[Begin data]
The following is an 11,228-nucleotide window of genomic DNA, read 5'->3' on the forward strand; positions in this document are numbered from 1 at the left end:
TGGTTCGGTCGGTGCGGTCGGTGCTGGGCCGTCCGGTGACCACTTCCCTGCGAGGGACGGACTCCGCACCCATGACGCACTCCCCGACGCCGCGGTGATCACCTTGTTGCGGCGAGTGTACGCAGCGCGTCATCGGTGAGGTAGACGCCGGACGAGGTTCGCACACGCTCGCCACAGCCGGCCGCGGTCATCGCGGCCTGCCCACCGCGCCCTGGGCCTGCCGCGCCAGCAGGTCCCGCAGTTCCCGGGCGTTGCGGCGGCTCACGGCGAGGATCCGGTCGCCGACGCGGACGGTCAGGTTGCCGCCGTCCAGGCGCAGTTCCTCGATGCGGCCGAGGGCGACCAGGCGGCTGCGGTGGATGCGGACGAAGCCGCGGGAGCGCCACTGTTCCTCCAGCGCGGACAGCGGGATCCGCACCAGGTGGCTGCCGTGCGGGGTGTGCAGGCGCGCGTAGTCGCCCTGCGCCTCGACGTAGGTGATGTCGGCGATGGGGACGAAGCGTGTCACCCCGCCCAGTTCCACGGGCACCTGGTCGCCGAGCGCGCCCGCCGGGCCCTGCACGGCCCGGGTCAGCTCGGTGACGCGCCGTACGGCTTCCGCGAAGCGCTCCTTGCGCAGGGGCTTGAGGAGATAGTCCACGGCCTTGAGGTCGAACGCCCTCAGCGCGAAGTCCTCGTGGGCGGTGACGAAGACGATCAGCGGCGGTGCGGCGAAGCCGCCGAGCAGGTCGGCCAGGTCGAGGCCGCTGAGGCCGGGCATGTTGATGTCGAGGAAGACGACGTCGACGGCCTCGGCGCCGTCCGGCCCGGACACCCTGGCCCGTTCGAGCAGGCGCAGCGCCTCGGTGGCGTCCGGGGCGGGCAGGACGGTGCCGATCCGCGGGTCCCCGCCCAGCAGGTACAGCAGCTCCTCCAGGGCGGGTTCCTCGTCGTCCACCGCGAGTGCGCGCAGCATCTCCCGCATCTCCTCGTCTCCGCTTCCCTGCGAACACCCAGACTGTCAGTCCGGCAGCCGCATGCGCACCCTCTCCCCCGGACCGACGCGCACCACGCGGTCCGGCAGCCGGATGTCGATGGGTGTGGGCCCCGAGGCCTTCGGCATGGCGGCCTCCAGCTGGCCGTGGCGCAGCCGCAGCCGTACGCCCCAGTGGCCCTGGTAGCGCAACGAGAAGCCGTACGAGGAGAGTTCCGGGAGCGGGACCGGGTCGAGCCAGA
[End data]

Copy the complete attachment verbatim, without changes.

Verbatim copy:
The following is an 11,228-nucleotide window of genomic DNA, read 5'->3' on the forward strand; positions in this document are numbered from 1 at the left end:
TGGTTCGGTCGGTGCGGTCGGTGCTGGGCCGTCCGGTGACCACTTCCCTGCGAGGGACGGACTCCGCACCCATGACGCACTCCCCGACGCCGCGGTGATCACCTTGTTGCGGCGAGTGTACGCAGCGCGTCATCGGTGAGGTAGACGCCGGACGAGGTTCGCACACGCTCGCCACAGCCGGCCGCGGTCATCGCGGCCTGCCCACCGCGCCCTGGGCCTGCCGCGCCAGCAGGTCCCGCAGTTCCCGGGCGTTGCGGCGGCTCACGGCGAGGATCCGGTCGCCGACGCGGACGGTCAGGTTGCCGCCGTCCAGGCGCAGTTCCTCGATGCGGCCGAGGGCGACCAGGCGGCTGCGGTGGATGCGGACGAAGCCGCGGGAGCGCCACTGTTCCTCCAGCGCGGACAGCGGGATCCGCACCAGGTGGCTGCCGTGCGGGGTGTGCAGGCGCGCGTAGTCGCCCTGCGCCTCGACGTAGGTGATGTCGGCGATGGGGACGAAGCGTGTCACCCCGCCCAGTTCCACGGGCACCTGGTCGCCGAGCGCGCCCGCCGGGCCCTGCACGGCCCGGGTCAGCTCGGTGACGCGCCGTACGGCTTCCGCGAAGCGCTCCTTGCGCAGGGGCTTGAGGAGATAGTCCACGGCCTTGAGGTCGAACGCCCTCAGCGCGAAGTCCTCGTGGGCGGTGACGAAGACGATCAGCGGCGGTGCGGCGAAGCCGCCGAGCAGGTCGGCCAGGTCGAGGCCGCTGAGGCCGGGCATGTTGATGTCGAGGAAGACGACGTCGACGGCCTCGGCGCCGTCCGGCCCGGACACCCTGGCCCGTTCGAGCAGGCGCAGCGCCTCGGTGGCGTCCGGGGCGGGCAGGACGGTGCCGATCCGCGGGTCCCCGCCCAGCAGGTACAGCAGCTCCTCCAGGGCGGGTTCCTCGTCGTCCACCGCGAGTGCGCGCAGCATCTCCCGCATCTCCTCGTCTCCGCTTCCCTGCGAACACCCAGACTGTCAGTCCGGCAGCCGCATGCGCACCCTCTCCCCCGGACCGACGCGCACCACGCGGTCCGGCAGCCGGATGTCGATGGGTGTGGGCCCCGAGGCCTTCGGCATGGCGGCCTCCAGCTGGCCGTGGCGCAGCCGCAGCCGTACGCCCCAGTGGCCCTGGTAGCGCAACGAGAAGCCGTACGAGGAGAGTTCCGGGAGCGGGACCGGGTCGAGCCAGA